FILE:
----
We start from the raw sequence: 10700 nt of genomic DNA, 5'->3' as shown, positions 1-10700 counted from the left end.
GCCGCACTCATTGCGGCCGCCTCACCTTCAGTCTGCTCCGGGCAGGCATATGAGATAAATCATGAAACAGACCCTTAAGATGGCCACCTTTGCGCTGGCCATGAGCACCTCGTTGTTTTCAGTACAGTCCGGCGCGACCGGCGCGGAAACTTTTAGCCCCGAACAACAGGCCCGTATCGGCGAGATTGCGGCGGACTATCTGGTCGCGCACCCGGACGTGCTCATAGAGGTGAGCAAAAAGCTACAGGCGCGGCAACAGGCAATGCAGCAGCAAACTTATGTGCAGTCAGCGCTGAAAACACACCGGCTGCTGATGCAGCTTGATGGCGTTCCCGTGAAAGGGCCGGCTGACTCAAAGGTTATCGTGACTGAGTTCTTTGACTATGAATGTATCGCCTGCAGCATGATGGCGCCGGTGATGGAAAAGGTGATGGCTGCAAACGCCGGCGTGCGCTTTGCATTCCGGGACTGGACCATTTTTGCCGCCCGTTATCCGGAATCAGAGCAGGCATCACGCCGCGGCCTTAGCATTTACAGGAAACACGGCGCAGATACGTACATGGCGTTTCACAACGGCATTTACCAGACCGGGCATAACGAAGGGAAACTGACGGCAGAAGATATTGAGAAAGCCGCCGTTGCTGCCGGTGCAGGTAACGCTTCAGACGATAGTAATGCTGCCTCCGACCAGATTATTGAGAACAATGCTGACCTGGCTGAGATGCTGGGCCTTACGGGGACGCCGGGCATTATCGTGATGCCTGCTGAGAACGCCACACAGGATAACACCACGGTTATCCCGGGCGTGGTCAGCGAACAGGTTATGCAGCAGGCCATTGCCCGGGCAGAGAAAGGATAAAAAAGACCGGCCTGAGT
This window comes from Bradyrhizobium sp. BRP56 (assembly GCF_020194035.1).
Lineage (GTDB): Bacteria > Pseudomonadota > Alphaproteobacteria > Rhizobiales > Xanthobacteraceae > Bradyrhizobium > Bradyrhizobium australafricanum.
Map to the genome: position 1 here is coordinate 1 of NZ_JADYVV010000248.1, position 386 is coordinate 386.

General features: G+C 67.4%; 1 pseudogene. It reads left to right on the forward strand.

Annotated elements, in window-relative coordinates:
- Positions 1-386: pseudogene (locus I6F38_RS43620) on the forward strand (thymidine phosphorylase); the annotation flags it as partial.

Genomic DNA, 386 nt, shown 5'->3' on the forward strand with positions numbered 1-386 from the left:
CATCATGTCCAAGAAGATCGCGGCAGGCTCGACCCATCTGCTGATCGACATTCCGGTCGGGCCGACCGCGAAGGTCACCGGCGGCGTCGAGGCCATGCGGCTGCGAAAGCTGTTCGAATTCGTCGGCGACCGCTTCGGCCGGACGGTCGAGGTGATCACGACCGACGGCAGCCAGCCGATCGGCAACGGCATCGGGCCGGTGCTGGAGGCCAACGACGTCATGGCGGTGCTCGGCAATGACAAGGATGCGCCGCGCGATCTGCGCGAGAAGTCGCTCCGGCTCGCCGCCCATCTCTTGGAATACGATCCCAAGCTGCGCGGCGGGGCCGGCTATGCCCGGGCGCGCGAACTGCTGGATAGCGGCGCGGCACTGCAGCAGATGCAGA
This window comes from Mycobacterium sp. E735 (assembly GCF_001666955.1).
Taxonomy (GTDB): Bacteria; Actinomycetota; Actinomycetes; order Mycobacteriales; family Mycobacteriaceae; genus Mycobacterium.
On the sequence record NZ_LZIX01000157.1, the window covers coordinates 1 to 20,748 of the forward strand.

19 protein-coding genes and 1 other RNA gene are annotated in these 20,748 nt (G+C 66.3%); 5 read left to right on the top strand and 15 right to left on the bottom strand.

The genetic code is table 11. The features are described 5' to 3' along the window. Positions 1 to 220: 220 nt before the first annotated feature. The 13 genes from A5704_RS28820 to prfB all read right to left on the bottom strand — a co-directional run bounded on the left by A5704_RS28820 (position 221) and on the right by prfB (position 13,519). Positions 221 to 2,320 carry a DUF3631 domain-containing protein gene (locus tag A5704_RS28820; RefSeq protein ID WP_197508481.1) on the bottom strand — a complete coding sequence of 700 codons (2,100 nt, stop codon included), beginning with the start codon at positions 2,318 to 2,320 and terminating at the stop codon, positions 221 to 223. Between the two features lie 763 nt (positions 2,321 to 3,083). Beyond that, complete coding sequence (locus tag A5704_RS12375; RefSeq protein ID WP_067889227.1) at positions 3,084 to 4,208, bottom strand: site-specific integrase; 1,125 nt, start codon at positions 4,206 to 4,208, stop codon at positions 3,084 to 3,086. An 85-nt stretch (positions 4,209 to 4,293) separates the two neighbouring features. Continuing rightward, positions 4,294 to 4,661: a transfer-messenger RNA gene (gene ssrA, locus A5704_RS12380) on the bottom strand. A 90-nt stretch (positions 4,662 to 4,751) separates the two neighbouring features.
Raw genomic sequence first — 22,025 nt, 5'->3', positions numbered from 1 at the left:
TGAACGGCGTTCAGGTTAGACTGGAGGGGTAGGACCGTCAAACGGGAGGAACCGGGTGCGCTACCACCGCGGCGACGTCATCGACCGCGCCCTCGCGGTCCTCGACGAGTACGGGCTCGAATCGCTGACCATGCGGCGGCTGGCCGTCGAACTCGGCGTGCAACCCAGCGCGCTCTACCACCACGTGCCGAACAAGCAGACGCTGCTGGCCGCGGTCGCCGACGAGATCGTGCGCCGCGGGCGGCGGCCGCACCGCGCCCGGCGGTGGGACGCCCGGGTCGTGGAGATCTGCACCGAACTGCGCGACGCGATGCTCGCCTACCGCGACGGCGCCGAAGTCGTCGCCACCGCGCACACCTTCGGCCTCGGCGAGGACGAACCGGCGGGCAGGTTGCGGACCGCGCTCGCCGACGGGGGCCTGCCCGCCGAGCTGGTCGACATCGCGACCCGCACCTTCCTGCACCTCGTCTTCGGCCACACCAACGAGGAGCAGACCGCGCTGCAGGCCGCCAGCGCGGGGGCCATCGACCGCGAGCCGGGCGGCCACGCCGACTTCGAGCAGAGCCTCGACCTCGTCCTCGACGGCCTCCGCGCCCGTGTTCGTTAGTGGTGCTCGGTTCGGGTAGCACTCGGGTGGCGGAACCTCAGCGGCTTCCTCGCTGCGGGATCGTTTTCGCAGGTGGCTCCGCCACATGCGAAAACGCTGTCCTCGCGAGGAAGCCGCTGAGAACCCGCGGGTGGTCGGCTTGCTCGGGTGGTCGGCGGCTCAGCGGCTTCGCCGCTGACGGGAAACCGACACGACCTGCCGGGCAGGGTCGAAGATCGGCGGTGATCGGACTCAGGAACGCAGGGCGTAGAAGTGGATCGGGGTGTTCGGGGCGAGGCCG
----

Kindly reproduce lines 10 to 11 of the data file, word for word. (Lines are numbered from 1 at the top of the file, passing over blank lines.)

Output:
CATCATGTCCAAGAAGATCGCGGCAGGCTCGACCCATCTGCTGATCGACATTCCGGTCGGGCCGACCGCGAAGGTCACCGGCGGCGTCGAGGCCATGCGGCTGCGAAAGCTGTTCGAATTCGTCGGCGACCGCTTCGGCCGGACGGTCGAGGTGATCACGACCGACGGCAGCCAGCCGATCGGCAACGGCATCGGGCCGGTGCTGGAGGCCAACGACGTCATGGCGGTGCTCGGCAATGACAAGGATGCGCCGCGCGATCTGCGCGAGAAGTCGCTCCGGCTCGCCGCCCATCTCTTGGAATACGATCCCAAGCTGCGCGGCGGGGCCGGCTATGCCCGGGCGCGCGAACTGCTGGATAGCGGCGCGGCACTGCAGCAGATGCAGA
This window comes from Mycobacterium sp. E735 (assembly GCF_001666955.1).